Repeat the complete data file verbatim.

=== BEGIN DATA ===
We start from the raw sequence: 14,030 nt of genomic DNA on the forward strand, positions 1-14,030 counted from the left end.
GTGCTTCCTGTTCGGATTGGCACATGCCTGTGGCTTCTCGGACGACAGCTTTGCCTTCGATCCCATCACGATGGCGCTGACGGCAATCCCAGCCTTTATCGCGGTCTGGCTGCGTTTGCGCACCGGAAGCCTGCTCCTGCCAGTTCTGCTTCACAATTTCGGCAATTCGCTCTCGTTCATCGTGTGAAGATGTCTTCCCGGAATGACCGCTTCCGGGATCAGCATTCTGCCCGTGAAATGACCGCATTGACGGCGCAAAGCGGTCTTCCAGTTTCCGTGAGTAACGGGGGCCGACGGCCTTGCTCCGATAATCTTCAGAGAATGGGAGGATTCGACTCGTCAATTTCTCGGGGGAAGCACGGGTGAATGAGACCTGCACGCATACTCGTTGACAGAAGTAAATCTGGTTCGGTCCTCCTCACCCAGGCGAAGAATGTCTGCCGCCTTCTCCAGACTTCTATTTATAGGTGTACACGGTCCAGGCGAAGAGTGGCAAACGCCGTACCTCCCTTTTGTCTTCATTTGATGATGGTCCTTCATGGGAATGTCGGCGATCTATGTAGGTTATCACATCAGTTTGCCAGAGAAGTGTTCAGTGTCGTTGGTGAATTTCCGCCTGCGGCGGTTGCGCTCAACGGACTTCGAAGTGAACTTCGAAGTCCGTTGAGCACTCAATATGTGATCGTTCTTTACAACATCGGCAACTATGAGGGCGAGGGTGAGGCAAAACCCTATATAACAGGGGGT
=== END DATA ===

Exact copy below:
We start from the raw sequence: 14,030 nt of genomic DNA on the forward strand, positions 1-14,030 counted from the left end.
GTGCTTCCTGTTCGGATTGGCACATGCCTGTGGCTTCTCGGACGACAGCTTTGCCTTCGATCCCATCACGATGGCGCTGACGGCAATCCCAGCCTTTATCGCGGTCTGGCTGCGTTTGCGCACCGGAAGCCTGCTCCTGCCAGTTCTGCTTCACAATTTCGGCAATTCGCTCTCGTTCATCGTGTGAAGATGTCTTCCCGGAATGACCGCTTCCGGGATCAGCATTCTGCCCGTGAAATGACCGCATTGACGGCGCAAAGCGGTCTTCCAGTTTCCGTGAGTAACGGGGGCCGACGGCCTTGCTCCGATAATCTTCAGAGAATGGGAGGATTCGACTCGTCAATTTCTCGGGGGAAGCACGGGTGAATGAGACCTGCACGCATACTCGTTGACAGAAGTAAATCTGGTTCGGTCCTCCTCACCCAGGCGAAGAATGTCTGCCGCCTTCTCCAGACTTCTATTTATAGGTGTACACGGTCCAGGCGAAGAGTGGCAAACGCCGTACCTCCCTTTTGTCTTCATTTGATGATGGTCCTTCATGGGAATGTCGGCGATCTATGTAGGTTATCACATCAGTTTGCCAGAGAAGTGTTCAGTGTCGTTGGTGAATTTCCGCCTGCGGCGGTTGCGCTCAACGGACTTCGAAGTGAACTTCGAAGTCCGTTGAGCACTCAATATGTGATCGTTCTTTACAACATCGGCAACTATGAGGGCGAGGGTGAGGCAAAACCCTATATAACAGGGGGT